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Techcrunch: Set to Disrupt NYC from 29 April – 1 May 2013

Dis­rupt is a place where any star­tup’s dreams can come true. It’s a plat­form for new busi­ness­es to high­light their prod­ucts and maybe even snag them­selves a shiny investor or two…

Fol­low­ing the suc­cess of 2012’s final Techcrunch Hackathon and Dis­rupt which took place in San Fran­cis­co, the America’s fore­most tech­nol­o­gy event will trav­el back to NYC and pro­vide a plat­form for star­tups to hawk their wares and for those look­ing for media jobs the chance to meet poten­tial employers.

This year’s Sep­tem­ber event saw around 330 new busi­ness­es vying for the atten­tions of vis­i­tors, which includ­ed investors and incu­ba­tors as well as jour­nal­ists – all eager to make their pre­dic­tion on what might be the next big thing.

Bring out the Hackers

The Dis­rupt event always kicks off with the Hackathon – a 24-hour chance for devel­op­ers and hack­ers to show what they’re made of and come up with a fan­tas­tic con­cept. It’s a fun way to make a seri­ous point – that great ideas are borne from col­lab­o­ra­tion, cre­ativ­i­ty and good old fash­ioned hard work.

This year’s Hackathon again demon­strat­ed the tenac­i­ty of the hack­ers, devel­op­ers, design­ers and project man­agers, who, fuelled by donuts, beer and red bull; go to war to prove they’ve got the best idea over a man­ic 24-hour period.

The Hackathon cul­mi­nates in all entrants mak­ing a fren­zied one-minute pitch to a pan­el of indus­try experts, which this time around con­sist­ed of some seri­ous­ly big hit­ters includ­ing Kent Brew­ster, Google+ Prod­uct VP Bradley Horowitz, Sci­ence Co-Founder Peter Pham and Men­lo Ven­tures MD Shervin Pishevar.

This year’s Hackathon crown went to Live­Bolt, a cloud-based iden­ti­ty man­age­ment sys­tem that involves a block of met­al that slides on the back of an actu­al lock, and an iPhone app. Once they’ve been ver­i­fied, users can autho­rize the met­al, using the app, to open and close the lock. The team snatched the $5,000 prize mon­ey from the 146 oth­er Hackathon entrants, prov­ing that not all tech star­tups have to steer clear of hardware.

Star­tups are Where It’s At

How­e­vere the Hackathon is real­ly just the entrée – the starter to Disrupt’s main meal, and where the Hackathon whet the appetite, Dis­rupt 2012’s 329 star­tups will sat­is­fy the crav­ings of any tech fan.

Start­up Alley, Hard­ware Alley, the Impact Pavil­ion and all of the Inter­na­tion­al Pavil­ions – Dis­rupt real­ly does have some­thing for every­one and it’s the ide­al venue for any­one look­ing for a job in the tech­nol­o­gy sector.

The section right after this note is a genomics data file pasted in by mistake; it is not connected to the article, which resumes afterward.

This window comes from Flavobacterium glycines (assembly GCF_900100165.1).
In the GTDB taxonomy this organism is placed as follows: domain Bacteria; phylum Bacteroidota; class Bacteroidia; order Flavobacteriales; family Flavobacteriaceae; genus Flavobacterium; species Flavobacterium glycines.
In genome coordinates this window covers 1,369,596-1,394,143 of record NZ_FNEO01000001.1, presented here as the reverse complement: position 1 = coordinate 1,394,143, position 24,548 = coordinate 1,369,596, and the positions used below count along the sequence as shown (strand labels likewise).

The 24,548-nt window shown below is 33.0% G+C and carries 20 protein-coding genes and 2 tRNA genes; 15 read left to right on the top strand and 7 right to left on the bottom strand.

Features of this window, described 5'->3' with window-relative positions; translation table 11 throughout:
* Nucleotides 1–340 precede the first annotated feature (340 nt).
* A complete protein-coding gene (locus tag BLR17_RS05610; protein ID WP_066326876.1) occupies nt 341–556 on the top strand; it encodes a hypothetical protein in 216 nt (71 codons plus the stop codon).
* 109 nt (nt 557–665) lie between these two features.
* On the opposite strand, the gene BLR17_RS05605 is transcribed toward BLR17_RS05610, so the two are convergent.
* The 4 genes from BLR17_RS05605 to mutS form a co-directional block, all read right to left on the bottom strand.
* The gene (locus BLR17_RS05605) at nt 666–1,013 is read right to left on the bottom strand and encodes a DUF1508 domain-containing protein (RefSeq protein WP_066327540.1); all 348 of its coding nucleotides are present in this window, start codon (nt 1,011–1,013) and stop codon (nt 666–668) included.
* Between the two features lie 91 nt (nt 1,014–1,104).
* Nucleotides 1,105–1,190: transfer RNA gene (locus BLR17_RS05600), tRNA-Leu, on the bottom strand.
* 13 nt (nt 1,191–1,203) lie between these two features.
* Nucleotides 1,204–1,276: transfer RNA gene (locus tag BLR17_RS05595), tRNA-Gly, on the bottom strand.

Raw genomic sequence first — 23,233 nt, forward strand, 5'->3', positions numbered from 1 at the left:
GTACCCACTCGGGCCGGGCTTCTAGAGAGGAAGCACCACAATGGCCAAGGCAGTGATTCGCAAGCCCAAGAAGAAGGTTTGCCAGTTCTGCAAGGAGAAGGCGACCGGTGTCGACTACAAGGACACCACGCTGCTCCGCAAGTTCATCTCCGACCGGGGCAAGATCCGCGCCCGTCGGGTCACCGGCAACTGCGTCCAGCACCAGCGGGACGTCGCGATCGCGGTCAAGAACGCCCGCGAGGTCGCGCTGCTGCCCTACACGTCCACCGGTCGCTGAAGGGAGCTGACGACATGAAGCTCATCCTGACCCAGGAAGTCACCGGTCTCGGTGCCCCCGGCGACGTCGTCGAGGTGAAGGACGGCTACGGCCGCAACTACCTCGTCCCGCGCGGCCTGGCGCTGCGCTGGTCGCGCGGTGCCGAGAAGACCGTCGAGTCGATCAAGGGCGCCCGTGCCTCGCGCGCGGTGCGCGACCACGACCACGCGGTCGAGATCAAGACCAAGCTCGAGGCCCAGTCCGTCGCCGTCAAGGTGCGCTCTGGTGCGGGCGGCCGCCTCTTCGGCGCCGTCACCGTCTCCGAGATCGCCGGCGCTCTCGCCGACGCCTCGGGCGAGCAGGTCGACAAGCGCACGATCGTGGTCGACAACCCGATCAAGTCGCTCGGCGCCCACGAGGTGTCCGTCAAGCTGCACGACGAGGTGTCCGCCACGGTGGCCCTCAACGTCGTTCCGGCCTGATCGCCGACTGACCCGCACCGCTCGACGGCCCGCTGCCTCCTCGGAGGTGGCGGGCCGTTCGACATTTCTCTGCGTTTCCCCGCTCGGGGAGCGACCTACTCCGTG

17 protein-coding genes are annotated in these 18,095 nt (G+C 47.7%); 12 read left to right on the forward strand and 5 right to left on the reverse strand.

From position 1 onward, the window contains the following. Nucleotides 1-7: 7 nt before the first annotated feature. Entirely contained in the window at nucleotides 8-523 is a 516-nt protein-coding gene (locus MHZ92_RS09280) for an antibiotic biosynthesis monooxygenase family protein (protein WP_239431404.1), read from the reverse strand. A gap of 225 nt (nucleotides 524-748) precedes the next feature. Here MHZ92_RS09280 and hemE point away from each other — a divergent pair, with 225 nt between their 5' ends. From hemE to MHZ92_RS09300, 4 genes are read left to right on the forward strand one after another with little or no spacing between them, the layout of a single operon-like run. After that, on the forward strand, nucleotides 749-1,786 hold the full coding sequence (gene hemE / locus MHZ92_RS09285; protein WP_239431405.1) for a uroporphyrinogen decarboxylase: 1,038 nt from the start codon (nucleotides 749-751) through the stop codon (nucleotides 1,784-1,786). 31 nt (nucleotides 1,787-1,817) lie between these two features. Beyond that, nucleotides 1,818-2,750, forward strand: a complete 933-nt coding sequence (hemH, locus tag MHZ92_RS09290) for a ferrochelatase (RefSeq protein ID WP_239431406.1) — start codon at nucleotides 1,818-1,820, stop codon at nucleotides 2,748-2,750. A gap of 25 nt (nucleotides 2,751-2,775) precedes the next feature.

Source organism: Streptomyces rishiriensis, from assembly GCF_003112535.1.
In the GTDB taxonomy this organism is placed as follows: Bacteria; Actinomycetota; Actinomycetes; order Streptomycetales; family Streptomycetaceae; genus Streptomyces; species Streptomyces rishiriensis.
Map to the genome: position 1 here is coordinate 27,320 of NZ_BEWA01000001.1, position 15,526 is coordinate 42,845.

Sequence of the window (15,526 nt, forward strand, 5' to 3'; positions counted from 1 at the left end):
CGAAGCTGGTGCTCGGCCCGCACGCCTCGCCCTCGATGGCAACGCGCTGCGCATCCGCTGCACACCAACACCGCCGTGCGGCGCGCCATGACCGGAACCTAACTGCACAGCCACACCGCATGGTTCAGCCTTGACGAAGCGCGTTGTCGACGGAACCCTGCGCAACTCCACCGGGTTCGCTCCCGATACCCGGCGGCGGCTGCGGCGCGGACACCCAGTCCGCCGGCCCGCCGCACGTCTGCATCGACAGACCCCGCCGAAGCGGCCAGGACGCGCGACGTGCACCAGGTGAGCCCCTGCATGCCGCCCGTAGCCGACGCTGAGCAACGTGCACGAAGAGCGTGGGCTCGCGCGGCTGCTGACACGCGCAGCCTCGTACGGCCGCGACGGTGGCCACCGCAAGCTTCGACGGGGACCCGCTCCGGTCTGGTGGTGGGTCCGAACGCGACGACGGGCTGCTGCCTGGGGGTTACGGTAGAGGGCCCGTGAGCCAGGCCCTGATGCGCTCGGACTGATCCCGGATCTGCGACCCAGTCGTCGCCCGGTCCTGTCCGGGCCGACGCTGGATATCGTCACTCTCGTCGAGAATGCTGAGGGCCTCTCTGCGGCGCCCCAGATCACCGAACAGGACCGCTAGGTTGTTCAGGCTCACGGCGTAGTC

Any star­tups look­ing for back­ing, guid­ance, sup­port or even just a pho­to­graph with a mem­ber of the tech­nocrati won’t have been dis­ap­point­ed as this time around the likes of Mark Zucker­berg, Maris­sa May­er, Jack Dorsey and Kevin Rose were all in atten­dance. Zucker­berg was even heard to declare that Dis­rupt was big­ger than his own Face­book conferences.

All star­tups at Dis­rupt are there to attract the atten­tion of investors, but they can also com­pete to win $50,000. By pitch­ing dur­ing the Bat­tle­field stages the star­tups are slow­ly whit­tled down by anoth­er pan­el of indus­try experts which this time includ­ed Maris­sa May­er, Mike Arring­ton and Chris Dixon among others.

Despite intense com­pe­ti­tion from com­pa­nies such as Expect Labs, Gyft, Lit Motors and Pri­or Knowl­edge, the vic­tors this time around were YourMe­chan­ic – a web­site and app that aims to make get­ting your car fixed a cinch. In fact, such is the con­fi­dence in this Cal­i­for­nia com­pa­ny that they’ve already scored $1.8 mil­lion from Y Com­bi­na­tor and cash injec­tions from Mike Arring­ton through his Crunch­Fund, Yuri Mil­ner and Andreessen Horowitz.

It’s Not all Cham­pagne and Flowers

While the Hackathon teams and star­tups are allowed to get excit­ed by their appear­ance at Dis­rupt and what it might bring, leg­endary investor Vin­od Khosla was there to remind vis­i­tors and exhibitors that life as a start­up is not all plain sail­ing and that the enthu­si­asm and excite­ment of the ear­ly days must be tem­pered with a cool busi­ness head.  Khosla wants to make sure investors know that invest­ing is as much about advice and assis­tance as it is about money.

Some­what con­tro­ver­sial­ly he was quick to iden­ti­fy Y Com­bi­na­tor as a per­pe­tra­tor, a set up he believes cre­ates star­tups with over­ly sophis­ti­cat­ed pitch­es that attract so much pub­lic­i­ty they are effec­tive­ly priced out of the mar­ket. He stat­ed that by pre­sent­ing them­selves as super-slick from the off can pre­vent a start­up attract­ing the invest­ment and sup­port from top-tier advi­sors that they so des­per­ate­ly need.

Khosla believes that star­tups should be free to pair up with any­one who accepts their terms, but that’s not the way he likes to play it.

He said: “My job is not to be an entrepreneur’s friend. It’s to dri­ve them to do more and achieve greater heights. That’s why I nev­er call myself a VC. I call myself a ven­ture assistant.”

It cer­tain­ly seems that if Dis­rupt 2013 is any­thing like Dis­rupt 2012, there will be some­thing for every­one regard­less of what they’re look­ing for.

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